We will never answer all of the questions regarding our ancestors. Our work will therefore remain, as this web page, a work in progress. The material contained within these pages is provided to help you and will, hopefully, answer a few questions for you about your ancestors. It is an accumulation of research done by many Christmas descendants/researchers and myself. I feel very fortunate that so many Christmas descendants have shared their personal family information.
Since this is a work in progress web page, it does contain errors. I have tried to correct as many as possible, but know there are many that remain. Your help is needed in correcting those errors. Please drop me a note of any errors you find.
These web pages are in no way intended to be conclusive; it is only a small step on a long road. Where possible, we have documented our work. Where we have made assumptions, we have tried to note that it is an assumption and why the assumption was made. We have made an attempt to give you as many dates and locations as possible, to help you in your research. While we are of the present generations, we will be someone's great------grandparent many years from now. It is our hope that this web page will be of help to those of this generation as well as future generations.
Many transcribed documents are contained in these web pages; these transcriptions are my best efforts. I have tried to maintain the spelling as contained in the documents. Some of these documents were faded and most were written in what I call, old English script, which is difficult to read. If you would like a copy of a particular document, drop me a note and I will try to get it to you if I have it.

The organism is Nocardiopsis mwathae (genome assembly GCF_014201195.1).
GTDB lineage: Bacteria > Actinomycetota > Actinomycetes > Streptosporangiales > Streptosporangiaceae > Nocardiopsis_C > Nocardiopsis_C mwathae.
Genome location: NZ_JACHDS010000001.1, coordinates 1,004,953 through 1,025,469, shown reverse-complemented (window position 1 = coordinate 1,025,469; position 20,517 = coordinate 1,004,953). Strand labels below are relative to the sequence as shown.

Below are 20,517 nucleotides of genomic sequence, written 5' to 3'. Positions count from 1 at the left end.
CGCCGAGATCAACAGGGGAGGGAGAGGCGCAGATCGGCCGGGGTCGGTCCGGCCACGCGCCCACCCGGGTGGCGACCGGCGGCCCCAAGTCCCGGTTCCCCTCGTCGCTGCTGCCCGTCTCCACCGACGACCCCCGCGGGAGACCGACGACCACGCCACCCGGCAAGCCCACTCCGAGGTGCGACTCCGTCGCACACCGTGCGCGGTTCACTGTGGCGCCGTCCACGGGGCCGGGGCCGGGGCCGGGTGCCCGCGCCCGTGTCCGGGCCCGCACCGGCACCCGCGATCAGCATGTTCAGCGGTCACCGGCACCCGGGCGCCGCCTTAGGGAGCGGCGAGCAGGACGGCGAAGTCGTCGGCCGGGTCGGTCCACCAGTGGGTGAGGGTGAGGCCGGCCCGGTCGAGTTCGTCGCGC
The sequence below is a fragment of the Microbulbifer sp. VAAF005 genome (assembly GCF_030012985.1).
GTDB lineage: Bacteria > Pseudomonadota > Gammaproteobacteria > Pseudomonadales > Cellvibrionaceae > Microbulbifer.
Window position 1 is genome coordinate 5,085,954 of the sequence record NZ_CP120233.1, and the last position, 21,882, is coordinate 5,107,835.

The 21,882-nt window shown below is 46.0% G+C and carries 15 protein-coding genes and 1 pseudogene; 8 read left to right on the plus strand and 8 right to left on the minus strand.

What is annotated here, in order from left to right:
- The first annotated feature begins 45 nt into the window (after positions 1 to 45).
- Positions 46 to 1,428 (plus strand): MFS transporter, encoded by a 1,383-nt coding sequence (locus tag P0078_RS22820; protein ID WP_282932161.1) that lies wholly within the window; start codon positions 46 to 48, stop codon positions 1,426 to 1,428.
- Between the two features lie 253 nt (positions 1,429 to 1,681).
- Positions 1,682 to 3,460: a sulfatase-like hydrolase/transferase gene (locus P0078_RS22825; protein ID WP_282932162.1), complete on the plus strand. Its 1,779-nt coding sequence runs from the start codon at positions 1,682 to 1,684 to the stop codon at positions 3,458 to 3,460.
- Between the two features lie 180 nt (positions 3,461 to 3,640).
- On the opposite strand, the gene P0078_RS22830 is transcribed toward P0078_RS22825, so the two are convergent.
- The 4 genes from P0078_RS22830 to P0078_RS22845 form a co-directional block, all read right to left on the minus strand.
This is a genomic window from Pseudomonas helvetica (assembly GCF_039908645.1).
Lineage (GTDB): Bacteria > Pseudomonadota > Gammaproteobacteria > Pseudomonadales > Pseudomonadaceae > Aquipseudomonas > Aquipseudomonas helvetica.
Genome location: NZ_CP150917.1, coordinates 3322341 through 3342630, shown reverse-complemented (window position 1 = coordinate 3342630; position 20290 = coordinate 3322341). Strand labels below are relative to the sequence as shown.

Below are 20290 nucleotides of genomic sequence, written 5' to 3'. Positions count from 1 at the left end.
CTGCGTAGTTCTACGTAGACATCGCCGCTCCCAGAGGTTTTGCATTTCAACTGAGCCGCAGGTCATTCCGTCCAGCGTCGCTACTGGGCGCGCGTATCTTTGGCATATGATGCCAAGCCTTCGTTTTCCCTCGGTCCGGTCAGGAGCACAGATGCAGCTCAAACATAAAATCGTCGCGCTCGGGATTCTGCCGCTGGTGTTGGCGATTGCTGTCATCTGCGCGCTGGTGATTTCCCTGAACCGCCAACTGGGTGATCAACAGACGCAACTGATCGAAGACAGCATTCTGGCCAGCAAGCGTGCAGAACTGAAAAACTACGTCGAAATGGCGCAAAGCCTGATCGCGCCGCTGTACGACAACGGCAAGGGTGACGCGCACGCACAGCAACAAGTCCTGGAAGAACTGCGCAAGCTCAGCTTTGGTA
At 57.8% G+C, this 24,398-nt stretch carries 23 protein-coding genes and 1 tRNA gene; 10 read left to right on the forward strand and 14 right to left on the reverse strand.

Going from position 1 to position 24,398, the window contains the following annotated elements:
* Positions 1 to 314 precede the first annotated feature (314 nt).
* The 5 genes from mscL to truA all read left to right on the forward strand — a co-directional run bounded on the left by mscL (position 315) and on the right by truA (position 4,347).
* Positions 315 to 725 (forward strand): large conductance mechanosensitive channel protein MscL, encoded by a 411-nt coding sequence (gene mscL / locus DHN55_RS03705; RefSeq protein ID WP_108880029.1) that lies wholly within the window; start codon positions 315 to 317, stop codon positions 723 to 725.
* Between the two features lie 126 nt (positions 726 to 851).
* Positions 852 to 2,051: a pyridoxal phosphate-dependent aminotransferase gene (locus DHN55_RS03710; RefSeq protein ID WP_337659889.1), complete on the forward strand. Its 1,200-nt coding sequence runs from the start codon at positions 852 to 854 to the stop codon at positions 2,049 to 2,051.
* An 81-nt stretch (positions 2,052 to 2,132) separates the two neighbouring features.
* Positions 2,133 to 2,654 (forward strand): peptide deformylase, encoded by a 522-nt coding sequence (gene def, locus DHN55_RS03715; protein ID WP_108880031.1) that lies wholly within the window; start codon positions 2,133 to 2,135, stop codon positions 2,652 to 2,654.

The web page contains some information on the following: Canadian, Irish & English Christmas families; Christmas families from TN, TX, LA, SC & others we have not been able to connect. The largest amount of information is on two Christmas branches, one originating with Thomas Christmas of Hanover Co., VA and the other Jonathan Christmas of Craven Co., SC. While we have tried to connect the VA/NC and SC families, so far we have not been successful.
At times, the Christmas name is spelled Christmus, Christmass, Christman and other ways; my gg-grandfather, William G. Christmas was buried under the name Crismas. I thank my wife, Annette, for spotting this as we looked through the records in the Virginia Archives; if she had not noticed the spelling, I probably would not have found his burial site in Oakwood Cemetery, Richmond, VA; 16,000 Confederate soldiers are buried in this cemetery. He was from the Williamsburg District, SC, and died from typhoid fever on January 23, 1863 in Richmond. Until this century, a majority of people could neither read nor write. Therefore, people wrote down names as they heard them pronounced and some poor and tired cemetery record keeper probably heard Christmas and wrote Crismas.
The Christmas name first shows up in early 1600's in Virginia and New England, and in the early 1700's in South Carolina and North Carolina. The first records, I've found is that of Dictoris Christmas in Eliz Citty Co., VA in 1620's with land on the Little Poquosun Creek; later, his wife Isabella is mentioned.
Dictoris Christmas' will was proven on Oct. 20 1654 in York Co., VA (York Co. Records No. 1. 1633-94, p. 276); his unnamed wife was executrix; after his wife's death, all real and personal property was to be given to his friend, Peter Starkey. Starkey probably married his daughter, but there is no mention of a male heir. Consequently, our Christmas line does not descend from Dictoris, unless Dictoris had previously given property to a son.
Ginger Christmas-Beattie has provided additional information on Dictoris Christmas, Victoris Christmas, Richard Christmas & others.